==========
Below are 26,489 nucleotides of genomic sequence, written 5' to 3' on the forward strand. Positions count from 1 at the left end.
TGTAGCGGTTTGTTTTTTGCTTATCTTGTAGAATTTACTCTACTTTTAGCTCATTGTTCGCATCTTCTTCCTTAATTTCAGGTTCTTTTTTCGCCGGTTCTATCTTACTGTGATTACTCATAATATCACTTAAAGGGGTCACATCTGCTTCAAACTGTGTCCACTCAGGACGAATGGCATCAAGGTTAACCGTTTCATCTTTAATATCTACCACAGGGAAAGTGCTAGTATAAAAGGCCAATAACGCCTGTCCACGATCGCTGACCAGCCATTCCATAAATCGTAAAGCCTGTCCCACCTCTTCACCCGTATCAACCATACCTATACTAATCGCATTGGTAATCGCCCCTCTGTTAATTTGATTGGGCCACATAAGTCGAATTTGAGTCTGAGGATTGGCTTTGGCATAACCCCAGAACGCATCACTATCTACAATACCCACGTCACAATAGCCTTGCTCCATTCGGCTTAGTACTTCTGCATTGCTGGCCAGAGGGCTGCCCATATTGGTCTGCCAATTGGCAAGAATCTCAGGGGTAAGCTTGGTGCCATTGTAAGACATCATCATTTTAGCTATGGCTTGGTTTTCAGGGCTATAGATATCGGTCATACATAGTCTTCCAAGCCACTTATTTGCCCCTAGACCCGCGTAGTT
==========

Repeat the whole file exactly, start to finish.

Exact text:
Below are 26,489 nucleotides of genomic sequence, written 5' to 3' on the forward strand. Positions count from 1 at the left end.
TGTAGCGGTTTGTTTTTTGCTTATCTTGTAGAATTTACTCTACTTTTAGCTCATTGTTCGCATCTTCTTCCTTAATTTCAGGTTCTTTTTTCGCCGGTTCTATCTTACTGTGATTACTCATAATATCACTTAAAGGGGTCACATCTGCTTCAAACTGTGTCCACTCAGGACGAATGGCATCAAGGTTAACCGTTTCATCTTTAATATCTACCACAGGGAAAGTGCTAGTATAAAAGGCCAATAACGCCTGTCCACGATCGCTGACCAGCCATTCCATAAATCGTAAAGCCTGTCCCACCTCTTCACCCGTATCAACCATACCTATACTAATCGCATTGGTAATCGCCCCTCTGTTAATTTGATTGGGCCACATAAGTCGAATTTGAGTCTGAGGATTGGCTTTGGCATAACCCCAGAACGCATCACTATCTACAATACCCACGTCACAATAGCCTTGCTCCATTCGGCTTAGTACTTCTGCATTGCTGGCCAGAGGGCTGCCCATATTGGTCTGCCAATTGGCAAGAATCTCAGGGGTAAGCTTGGTGCCATTGTAAGACATCATCATTTTAGCTATGGCTTGGTTTTCAGGGCTATAGATATCGGTCATACATAGTCTTCCAAGCCACTTATTTGCCCCTAGACCCGCGTAGTT